Recent advances in telecommunication technologies have transformed the world of computing. They have laid out a computation environment through which human and software agents can interoperate with remote programs, get access to spatially distributed resources and communicate with each other in a variety of modalities. This paper describes research on software agents that have a formal description of their internal structure and functioning. This makes it possible that (1) other agents can find out what they are capable of doing, and (2) they can reconfigure themselves when needed to cope with changed environments or changes in tasks [Steels 94]. Each agent has three major components: (1) a conceptual description of its capabilities and behavior, which allows it to interact with humans; (2) a formal description of its components and internal structure, which allows it to interact with other software agents; and (3) code/execution fragments implementing these capabilities, which allow it to interact with its computation environment.
The conceptual component describes the capabilities, knowledge and behavior of the agent in forms understandable by humans (natural language, graphics, simulations). Its purpose is to allow users to understand what the agent can do for them, and how it does it. This component is, in fact, a Knowledge Level model [Steels and Mc Dermott 92] [Steels 92b] [Cuena 93] of the agent that identifies its knowledge structure and components. The notion of the Knowledge Level was first introduced by [Newell 82] as an abstract level of agents description which focuses on the contents of their knowledge and how they use it, instead of on the representation and implementation of this knowledge.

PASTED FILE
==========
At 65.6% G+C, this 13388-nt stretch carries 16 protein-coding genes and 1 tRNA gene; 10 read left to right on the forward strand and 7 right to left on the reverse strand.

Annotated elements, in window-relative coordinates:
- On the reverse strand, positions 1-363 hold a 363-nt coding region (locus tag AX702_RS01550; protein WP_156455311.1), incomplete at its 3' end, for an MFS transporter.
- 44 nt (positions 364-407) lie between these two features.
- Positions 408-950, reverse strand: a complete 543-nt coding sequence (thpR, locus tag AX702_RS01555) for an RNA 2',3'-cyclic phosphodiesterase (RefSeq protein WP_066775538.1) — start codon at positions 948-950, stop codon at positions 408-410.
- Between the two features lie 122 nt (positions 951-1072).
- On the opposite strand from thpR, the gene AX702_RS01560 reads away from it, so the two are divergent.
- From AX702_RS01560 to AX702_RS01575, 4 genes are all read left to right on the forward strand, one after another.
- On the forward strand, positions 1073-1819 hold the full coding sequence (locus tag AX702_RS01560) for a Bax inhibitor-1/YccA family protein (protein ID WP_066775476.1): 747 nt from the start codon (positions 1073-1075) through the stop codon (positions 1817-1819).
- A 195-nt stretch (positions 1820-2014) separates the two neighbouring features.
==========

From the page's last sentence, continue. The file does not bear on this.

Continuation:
The formal component, called formal Knowledge Level model, describes the components, internal structure and functioning of the agent in mathematical terms. It allows software agents to understand what the agent can do and how it does it, in an abstract and implementation-independent way. It can be formally analyzed in order to derive properties of the agent behavior, such as safeness, consistency, completeness or soundness. Most importantly, it can be formally manipulated by mathematical operations in order to adapt and increase the complexity of the system behavior.
The operational component describes the components and internal structure of the agent in machine understandable forms. It can be executed in order to perform needed computations, such as reading data-structures, executing procedures, modifying data-structures or creating new ones. It contains code/execution fragments for each component of an agent's formal KL-model, and organizes them in such a way that the agent implementation reflects the modularity and configurability of its formal KL-model.
The paper is organized as follows. In section 2, a formal KL-framework that allows the construction of modular and structured formal KL-models describing the components, internal structure and functioning of software agents is proposed. Section 3 presents several scenarios demonstrating how formal KL-models can be used by software agents to reconfigure themselves and to communicate about what they are capable of doing. Section 4 summarizes the main conclusions of our research, and compares it to related work.